Probably more vocal than either the “yeas” or the “nays” on consumer access, however, are those exhibitors who simply feel stretched thin by the challenge of catering to both consumer and trade visitors. As more than one noted, a well-appointed trade booth showcases a broad cross-section of current products—but not a dozen of each to sell to every consumer who wants one. As Schuleit put it, “To have a booth organized as a consumer booth as opposed to a trade booth are two completely different animals. We would like a strong sign that it’s one or the other.”
In fact, some exhibitors said that based on discussions they’d had about booth space for next year, the show could be heading for another significant format change, possibly touching on both consumer access and fair layout. Messe Frankfurt did not confirm these reports by press time, though it did state that the two fairs would “move closer together spatially” next year. The organizer also announced some scheduling changes to next year’s event set for Tuesday April 2 through Friday April 5. While Musikmesse and Prolight + Sound have been staggered under the New Concept, overlapping first by two days and this year by three days, the two shows will again be held concurrently in 2019. The Festival concert series will be extended by one additional day, through Saturday April 6.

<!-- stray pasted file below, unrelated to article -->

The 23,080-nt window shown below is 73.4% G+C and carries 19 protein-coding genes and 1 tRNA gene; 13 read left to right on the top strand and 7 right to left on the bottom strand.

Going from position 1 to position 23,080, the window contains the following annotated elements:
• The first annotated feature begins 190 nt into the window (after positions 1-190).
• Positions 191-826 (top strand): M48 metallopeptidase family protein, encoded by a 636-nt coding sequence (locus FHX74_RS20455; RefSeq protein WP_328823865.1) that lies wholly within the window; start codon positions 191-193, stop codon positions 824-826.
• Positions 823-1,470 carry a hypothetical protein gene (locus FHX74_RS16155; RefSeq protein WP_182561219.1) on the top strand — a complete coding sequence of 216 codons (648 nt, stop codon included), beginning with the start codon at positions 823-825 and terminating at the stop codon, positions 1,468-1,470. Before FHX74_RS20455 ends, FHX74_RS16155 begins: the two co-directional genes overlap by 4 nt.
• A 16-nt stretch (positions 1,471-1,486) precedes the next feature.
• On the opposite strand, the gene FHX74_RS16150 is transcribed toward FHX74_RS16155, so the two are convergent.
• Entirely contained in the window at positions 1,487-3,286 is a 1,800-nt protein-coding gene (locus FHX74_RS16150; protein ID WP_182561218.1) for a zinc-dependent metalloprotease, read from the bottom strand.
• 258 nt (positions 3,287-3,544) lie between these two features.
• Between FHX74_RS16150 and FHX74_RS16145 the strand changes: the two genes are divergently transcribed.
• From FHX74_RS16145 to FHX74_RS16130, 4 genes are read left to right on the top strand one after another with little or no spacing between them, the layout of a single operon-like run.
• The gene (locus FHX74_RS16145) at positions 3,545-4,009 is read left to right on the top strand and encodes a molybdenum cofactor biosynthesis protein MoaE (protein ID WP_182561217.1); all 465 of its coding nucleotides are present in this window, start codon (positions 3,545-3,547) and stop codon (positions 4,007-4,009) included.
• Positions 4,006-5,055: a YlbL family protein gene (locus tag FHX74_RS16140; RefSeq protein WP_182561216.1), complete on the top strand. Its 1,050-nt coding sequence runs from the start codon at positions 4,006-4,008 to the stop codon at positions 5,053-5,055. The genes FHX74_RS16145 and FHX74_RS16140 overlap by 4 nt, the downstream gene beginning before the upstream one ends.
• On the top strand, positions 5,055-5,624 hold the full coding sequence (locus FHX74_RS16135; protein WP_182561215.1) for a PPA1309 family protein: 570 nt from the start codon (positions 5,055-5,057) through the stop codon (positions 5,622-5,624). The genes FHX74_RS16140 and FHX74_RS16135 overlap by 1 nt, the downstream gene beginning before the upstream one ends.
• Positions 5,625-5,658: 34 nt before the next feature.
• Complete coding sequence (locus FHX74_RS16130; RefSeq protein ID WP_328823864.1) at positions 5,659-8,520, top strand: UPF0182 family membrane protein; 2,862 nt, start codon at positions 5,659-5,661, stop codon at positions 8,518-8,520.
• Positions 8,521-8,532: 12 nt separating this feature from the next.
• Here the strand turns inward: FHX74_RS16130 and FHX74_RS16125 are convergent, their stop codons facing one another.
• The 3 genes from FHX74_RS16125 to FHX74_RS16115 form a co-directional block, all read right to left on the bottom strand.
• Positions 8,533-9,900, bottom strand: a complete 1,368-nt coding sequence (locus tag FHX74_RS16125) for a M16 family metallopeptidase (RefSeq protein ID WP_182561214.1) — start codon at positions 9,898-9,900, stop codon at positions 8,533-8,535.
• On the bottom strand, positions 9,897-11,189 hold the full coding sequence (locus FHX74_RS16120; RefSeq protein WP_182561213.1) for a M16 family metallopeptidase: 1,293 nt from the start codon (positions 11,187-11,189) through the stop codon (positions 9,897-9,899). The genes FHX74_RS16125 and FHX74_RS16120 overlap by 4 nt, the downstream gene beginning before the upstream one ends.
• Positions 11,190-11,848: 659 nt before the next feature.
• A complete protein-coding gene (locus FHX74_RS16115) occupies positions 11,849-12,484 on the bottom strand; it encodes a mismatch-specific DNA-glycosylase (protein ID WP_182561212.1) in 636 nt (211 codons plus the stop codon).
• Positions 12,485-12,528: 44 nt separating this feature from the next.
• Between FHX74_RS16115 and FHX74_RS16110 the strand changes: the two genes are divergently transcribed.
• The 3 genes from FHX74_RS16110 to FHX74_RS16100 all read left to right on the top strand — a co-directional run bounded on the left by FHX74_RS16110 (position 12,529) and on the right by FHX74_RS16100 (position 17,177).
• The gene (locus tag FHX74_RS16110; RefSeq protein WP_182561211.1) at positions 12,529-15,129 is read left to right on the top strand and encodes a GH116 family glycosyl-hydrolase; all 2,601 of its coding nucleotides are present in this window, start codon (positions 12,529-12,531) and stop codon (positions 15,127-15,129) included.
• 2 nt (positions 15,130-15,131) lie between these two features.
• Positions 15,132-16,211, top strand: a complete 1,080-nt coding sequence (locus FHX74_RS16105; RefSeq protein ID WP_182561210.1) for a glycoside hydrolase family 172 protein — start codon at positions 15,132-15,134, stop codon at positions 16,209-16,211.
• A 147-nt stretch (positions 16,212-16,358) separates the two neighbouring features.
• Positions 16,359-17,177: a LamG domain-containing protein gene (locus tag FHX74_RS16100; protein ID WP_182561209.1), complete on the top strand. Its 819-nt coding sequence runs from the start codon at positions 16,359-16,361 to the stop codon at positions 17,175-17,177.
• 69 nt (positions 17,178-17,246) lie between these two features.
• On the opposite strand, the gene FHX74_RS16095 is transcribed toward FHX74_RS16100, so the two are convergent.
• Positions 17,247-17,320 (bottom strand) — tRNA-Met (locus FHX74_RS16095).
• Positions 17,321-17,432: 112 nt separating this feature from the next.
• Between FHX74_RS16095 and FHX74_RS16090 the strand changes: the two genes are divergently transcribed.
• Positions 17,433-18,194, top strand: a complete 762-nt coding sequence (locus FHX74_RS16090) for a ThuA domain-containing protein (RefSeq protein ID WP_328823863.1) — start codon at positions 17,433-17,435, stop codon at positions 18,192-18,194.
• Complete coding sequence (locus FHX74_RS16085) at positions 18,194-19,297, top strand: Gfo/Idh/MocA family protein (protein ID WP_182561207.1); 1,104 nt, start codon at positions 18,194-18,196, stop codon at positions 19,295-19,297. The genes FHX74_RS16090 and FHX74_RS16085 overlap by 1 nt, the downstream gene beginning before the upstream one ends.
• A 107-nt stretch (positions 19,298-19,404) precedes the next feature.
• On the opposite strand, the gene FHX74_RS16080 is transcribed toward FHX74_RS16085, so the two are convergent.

“The positive echo from the exhibitors of the two fairs and the high visitor standard indicate that we are on the right track,” said Detlef Braun, a member Messe Frankfurt’s executive board. “We aim to build on the strengths of the trade-fair duo in the future, too. Accordingly, we are setting course for a Musikmesse and Prolight + Sound in 2019 which focus even more on the wishes of our customers for an international meeting place for the music and event technology sector and exploit synergistic effects between the event to the utmost.”